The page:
In this example, the core AutoCAD version is shown, along with AutoCAD Architecture and AutoCAD MEP. Each of these now require separate updates, so make sure you check all three.

This information is critical - we get countless cases where users or their IT departments are not keeping up with the updates, or have not tested them to make they don't cause issues with other applications. But with Autodesk products, the overwhelming number of cases we receive are related to the program simply being out of date, or not the same as other users in the same company or project. These are critical issues that every company needs to address - at a minimum, all users should be on the same build.

2. The computer you are using matters - if it's 10 years old, makes a grinding noise on startup, or is still running Windows NT, it's the problem. But there's a ton that goes on with a computer that every user should be aware of. The key information we need in order to correctly diagnose a case should always include this information:

- The version of Windows - you should be on Windows 10, with version 11 coming out soon. While 7 and 8.1 are supported, they are in  a short life span and are no longer supported by Autodesk (starting with the 2022 versions). You can find the current version of Windows by using File Explorer to locate "This PC" - right click on this icon and select Properties. The right side of the dialog will display a lot of critical information, including the operating system (OS) data:

- The processor and amount of RAM that is installed on the computer - the same dialog for the OS also shows this information under the Device Specifications.

- The size of the hard drive, and amount of free space. It also helps to know if it's not a solid state drive that was used in older systems. To get this, select This PC again - File Explorer will show all installed drives and the total/free space:

When it comes to hard drives, here's a critical item to know - the amount of free space is critical. For example, Revit projects can take up to 10x the size of the file in temporary file space. Add all of the Revit models that are opened, making sure to include the size of the linked models, drawings and more - and you will run out of space quickly if you don't keep up with this. Personally, I don't like for a computer running Autodesk products to have less than 100gb (gigabytes) of free space available. Don't short your computer by buying a smaller hard (500gb or less) - you'll wind up losing time and money when you don't have enough space. Adding a second drive to handle data is also not always a good idea, as the programs typically want to be installed on the C: drive, and adding a D: or second drive can cause configuration issues unless you're knowledgeable about working in this type of environment. Stick with 1TB or larger solid state drives and you'll be good.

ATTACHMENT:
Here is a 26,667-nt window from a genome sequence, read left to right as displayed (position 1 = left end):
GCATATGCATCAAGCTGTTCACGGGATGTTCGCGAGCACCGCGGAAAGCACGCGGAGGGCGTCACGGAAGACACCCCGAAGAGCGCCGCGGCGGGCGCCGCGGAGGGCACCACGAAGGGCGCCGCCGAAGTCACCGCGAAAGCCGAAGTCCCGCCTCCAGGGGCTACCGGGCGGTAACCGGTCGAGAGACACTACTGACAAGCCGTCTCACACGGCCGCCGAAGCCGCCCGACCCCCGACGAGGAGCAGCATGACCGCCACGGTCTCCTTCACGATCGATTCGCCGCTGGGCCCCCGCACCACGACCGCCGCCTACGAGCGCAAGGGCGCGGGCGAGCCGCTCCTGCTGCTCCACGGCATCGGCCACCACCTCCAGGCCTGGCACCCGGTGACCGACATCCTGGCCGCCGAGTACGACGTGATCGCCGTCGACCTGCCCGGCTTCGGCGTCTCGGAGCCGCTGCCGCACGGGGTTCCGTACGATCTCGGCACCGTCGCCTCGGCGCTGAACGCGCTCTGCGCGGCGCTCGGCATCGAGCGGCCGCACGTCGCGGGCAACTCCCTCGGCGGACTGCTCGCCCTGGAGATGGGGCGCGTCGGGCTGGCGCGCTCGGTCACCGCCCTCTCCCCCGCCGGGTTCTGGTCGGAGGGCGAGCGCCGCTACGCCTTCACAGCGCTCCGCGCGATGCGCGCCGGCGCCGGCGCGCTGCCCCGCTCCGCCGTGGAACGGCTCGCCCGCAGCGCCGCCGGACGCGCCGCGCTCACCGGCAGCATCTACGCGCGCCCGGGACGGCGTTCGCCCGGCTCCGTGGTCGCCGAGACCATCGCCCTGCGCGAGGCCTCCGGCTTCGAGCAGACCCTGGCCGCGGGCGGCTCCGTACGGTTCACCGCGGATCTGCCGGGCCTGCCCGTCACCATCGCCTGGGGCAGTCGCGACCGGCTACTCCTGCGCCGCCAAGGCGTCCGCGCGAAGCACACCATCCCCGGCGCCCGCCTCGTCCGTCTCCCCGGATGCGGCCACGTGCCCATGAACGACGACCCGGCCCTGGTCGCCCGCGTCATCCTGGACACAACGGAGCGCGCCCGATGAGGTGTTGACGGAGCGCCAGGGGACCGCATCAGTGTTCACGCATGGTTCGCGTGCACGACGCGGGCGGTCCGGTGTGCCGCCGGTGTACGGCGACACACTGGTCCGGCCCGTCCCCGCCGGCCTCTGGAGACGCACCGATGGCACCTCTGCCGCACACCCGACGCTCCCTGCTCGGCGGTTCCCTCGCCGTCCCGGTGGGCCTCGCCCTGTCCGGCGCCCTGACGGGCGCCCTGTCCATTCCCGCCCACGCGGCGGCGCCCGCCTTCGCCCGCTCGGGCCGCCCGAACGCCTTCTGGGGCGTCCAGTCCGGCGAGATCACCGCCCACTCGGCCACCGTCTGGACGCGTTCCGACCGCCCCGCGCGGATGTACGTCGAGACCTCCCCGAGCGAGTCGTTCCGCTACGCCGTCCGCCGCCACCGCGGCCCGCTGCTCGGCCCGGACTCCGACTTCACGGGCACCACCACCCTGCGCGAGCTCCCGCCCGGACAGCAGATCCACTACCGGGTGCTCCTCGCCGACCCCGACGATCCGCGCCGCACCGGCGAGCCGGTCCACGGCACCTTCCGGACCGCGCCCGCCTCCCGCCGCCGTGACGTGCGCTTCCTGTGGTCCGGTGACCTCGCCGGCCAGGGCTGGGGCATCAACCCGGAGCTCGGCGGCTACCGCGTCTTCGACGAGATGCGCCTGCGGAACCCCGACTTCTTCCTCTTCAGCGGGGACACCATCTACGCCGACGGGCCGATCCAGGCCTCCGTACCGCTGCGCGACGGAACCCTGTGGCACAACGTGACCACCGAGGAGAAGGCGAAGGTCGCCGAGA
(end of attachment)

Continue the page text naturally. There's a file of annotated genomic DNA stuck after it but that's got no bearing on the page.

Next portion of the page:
- The manufacturer, model and driver version of the graphics display adapters on these systems is also important. Errors with these due to non-supported cards, including old or outdated drivers is a frequent issue. This shows up as graphics on a screen not displaying correctly, crashing when opening or editing views and and other types of fatal errors. To locate what you have installed, from the Windows Search bar, type Device Manager (You can also access this via Settings - when the dialog opens, type Device Manager in the upper left corner of the dialog). When the dialog appears, select the Display Adapters - a list of all adapters will appear that are installed (correctly) on the system:


Every Windows-based computer includes a built-in graphics adapter when a system is built - but in most cases, they are not designed to handle the more intense graphic requirements for most Autodesk software. That's why you usually will have a second video display adapter, if the system meets the Autodesk system requirements. 

To make sure you have a display adapter that is supported by Autodesk, along with a recommended driver, see this list in this link:


If your device is not listed, it doesn't mean it won't work - but in most cases you want to make sure you keep your device drivers up to date. Here's a link with directions for updating this hardware:


Overall - when running Revit, always check the system requirements to make sure your computer meets the needs of the program and version you are running. You can find this information based on product and version from here:


- Every computer should have some form of antivirus and firewall protection installed. In most cases, this is managed by an IT department or service provider. If your system permissions are restricted (meaning that you can't install or update software yourself), then it can cause some specific failures to occur. In this case, we need to know what manufacturer you are using for the antivirus, such as Norton, McAfee or others, and whether or not you can make changes to this software if needed. In most cases, it is the system firewall that can block access to folders, files and sites needed for Autodesk products to run correctly. Microsoft created this video to help you understand how to find out what types of system security you have installed:


If you're not comfortable with getting or providing this information, let your support person know so the case can be escalated to an Autodesk agent for a more secure access and connection.